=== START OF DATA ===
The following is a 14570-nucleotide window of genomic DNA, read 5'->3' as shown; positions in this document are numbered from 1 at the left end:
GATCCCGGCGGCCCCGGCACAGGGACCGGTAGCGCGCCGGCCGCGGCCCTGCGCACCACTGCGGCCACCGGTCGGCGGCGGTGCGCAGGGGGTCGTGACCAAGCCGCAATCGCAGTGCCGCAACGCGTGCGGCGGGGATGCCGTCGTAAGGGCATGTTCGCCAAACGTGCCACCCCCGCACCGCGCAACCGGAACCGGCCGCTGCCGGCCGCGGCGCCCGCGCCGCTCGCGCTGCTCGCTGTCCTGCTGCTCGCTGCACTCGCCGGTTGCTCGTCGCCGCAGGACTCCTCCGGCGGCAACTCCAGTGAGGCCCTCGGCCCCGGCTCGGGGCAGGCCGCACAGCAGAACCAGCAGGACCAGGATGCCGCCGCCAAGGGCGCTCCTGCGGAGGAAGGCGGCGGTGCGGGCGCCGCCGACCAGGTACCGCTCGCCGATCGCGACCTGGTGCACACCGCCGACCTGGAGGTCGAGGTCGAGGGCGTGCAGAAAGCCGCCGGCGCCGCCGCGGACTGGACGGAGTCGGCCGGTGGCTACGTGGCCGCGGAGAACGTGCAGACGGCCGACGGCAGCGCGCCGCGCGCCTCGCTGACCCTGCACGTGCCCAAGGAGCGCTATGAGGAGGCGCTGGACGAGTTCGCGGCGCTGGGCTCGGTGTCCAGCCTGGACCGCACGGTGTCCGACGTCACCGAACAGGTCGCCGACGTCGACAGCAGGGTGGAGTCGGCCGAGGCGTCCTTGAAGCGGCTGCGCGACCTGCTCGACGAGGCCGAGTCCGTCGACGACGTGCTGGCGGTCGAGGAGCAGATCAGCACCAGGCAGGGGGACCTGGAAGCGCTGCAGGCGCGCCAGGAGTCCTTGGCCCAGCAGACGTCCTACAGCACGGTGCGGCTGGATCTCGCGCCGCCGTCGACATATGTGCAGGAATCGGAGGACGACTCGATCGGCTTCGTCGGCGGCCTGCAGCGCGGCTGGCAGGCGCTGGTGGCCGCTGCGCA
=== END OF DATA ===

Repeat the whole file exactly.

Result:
The following is a 14570-nucleotide window of genomic DNA, read 5'->3' as shown; positions in this document are numbered from 1 at the left end:
GATCCCGGCGGCCCCGGCACAGGGACCGGTAGCGCGCCGGCCGCGGCCCTGCGCACCACTGCGGCCACCGGTCGGCGGCGGTGCGCAGGGGGTCGTGACCAAGCCGCAATCGCAGTGCCGCAACGCGTGCGGCGGGGATGCCGTCGTAAGGGCATGTTCGCCAAACGTGCCACCCCCGCACCGCGCAACCGGAACCGGCCGCTGCCGGCCGCGGCGCCCGCGCCGCTCGCGCTGCTCGCTGTCCTGCTGCTCGCTGCACTCGCCGGTTGCTCGTCGCCGCAGGACTCCTCCGGCGGCAACTCCAGTGAGGCCCTCGGCCCCGGCTCGGGGCAGGCCGCACAGCAGAACCAGCAGGACCAGGATGCCGCCGCCAAGGGCGCTCCTGCGGAGGAAGGCGGCGGTGCGGGCGCCGCCGACCAGGTACCGCTCGCCGATCGCGACCTGGTGCACACCGCCGACCTGGAGGTCGAGGTCGAGGGCGTGCAGAAAGCCGCCGGCGCCGCCGCGGACTGGACGGAGTCGGCCGGTGGCTACGTGGCCGCGGAGAACGTGCAGACGGCCGACGGCAGCGCGCCGCGCGCCTCGCTGACCCTGCACGTGCCCAAGGAGCGCTATGAGGAGGCGCTGGACGAGTTCGCGGCGCTGGGCTCGGTGTCCAGCCTGGACCGCACGGTGTCCGACGTCACCGAACAGGTCGCCGACGTCGACAGCAGGGTGGAGTCGGCCGAGGCGTCCTTGAAGCGGCTGCGCGACCTGCTCGACGAGGCCGAGTCCGTCGACGACGTGCTGGCGGTCGAGGAGCAGATCAGCACCAGGCAGGGGGACCTGGAAGCGCTGCAGGCGCGCCAGGAGTCCTTGGCCCAGCAGACGTCCTACAGCACGGTGCGGCTGGATCTCGCGCCGCCGTCGACATATGTGCAGGAATCGGAGGACGACTCGATCGGCTTCGTCGGCGGCCTGCAGCGCGGCTGGCAGGCGCTGGTGGCCGCTGCGCA